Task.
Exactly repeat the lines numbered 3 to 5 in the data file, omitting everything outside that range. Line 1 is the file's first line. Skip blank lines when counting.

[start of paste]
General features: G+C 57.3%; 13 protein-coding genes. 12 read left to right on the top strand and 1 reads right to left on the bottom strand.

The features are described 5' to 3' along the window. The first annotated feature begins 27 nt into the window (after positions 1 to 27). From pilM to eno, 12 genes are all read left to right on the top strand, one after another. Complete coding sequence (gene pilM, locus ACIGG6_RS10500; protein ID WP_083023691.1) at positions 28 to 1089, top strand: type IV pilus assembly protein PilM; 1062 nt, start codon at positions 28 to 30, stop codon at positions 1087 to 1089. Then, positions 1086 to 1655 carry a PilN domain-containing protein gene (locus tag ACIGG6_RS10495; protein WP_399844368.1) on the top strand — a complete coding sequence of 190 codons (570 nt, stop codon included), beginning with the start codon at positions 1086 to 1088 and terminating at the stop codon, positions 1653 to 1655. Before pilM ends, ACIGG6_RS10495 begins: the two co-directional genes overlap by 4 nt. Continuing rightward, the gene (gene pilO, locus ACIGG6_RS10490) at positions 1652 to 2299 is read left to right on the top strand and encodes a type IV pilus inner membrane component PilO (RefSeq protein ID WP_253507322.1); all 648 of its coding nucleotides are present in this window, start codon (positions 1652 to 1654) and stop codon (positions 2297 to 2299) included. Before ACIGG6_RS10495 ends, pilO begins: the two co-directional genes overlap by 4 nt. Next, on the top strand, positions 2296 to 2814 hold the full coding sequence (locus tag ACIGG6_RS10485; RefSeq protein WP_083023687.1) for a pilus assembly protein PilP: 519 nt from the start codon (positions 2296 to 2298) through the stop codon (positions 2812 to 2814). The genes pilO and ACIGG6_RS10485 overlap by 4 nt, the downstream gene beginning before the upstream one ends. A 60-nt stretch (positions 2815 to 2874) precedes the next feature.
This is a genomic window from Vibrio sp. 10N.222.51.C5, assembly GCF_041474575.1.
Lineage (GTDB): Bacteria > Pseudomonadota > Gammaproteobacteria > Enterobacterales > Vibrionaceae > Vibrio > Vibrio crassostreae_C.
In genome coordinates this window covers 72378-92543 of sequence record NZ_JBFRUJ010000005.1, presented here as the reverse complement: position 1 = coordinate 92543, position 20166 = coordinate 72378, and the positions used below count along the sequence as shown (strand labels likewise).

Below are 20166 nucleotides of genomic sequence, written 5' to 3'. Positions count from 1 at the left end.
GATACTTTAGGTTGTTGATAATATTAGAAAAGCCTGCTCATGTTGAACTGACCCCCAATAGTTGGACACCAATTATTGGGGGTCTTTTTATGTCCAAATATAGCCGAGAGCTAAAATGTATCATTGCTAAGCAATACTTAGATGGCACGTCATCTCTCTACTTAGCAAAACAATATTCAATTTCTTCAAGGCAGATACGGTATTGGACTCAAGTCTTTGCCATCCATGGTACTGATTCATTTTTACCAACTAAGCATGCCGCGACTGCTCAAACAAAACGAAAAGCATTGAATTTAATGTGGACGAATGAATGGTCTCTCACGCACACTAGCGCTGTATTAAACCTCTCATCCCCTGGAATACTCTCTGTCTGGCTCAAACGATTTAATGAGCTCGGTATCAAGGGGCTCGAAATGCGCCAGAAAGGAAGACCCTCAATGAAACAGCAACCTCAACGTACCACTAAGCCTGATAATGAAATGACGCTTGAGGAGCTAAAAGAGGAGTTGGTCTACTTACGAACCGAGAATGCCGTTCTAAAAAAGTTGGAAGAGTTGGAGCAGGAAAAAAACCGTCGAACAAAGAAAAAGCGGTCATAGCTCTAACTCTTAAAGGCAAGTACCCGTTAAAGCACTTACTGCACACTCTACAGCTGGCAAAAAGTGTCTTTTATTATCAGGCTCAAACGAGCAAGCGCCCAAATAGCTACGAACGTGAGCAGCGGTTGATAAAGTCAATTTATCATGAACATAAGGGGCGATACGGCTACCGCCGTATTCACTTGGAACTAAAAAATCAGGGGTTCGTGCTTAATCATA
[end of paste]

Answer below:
This is a genomic window from Vibrio sp. 10N.222.51.C5, assembly GCF_041474575.1.
Lineage (GTDB): Bacteria > Pseudomonadota > Gammaproteobacteria > Enterobacterales > Vibrionaceae > Vibrio > Vibrio crassostreae_C.
In genome coordinates this window covers 72378-92543 of sequence record NZ_JBFRUJ010000005.1, presented here as the reverse complement: position 1 = coordinate 92543, position 20166 = coordinate 72378, and the positions used below count along the sequence as shown (strand labels likewise).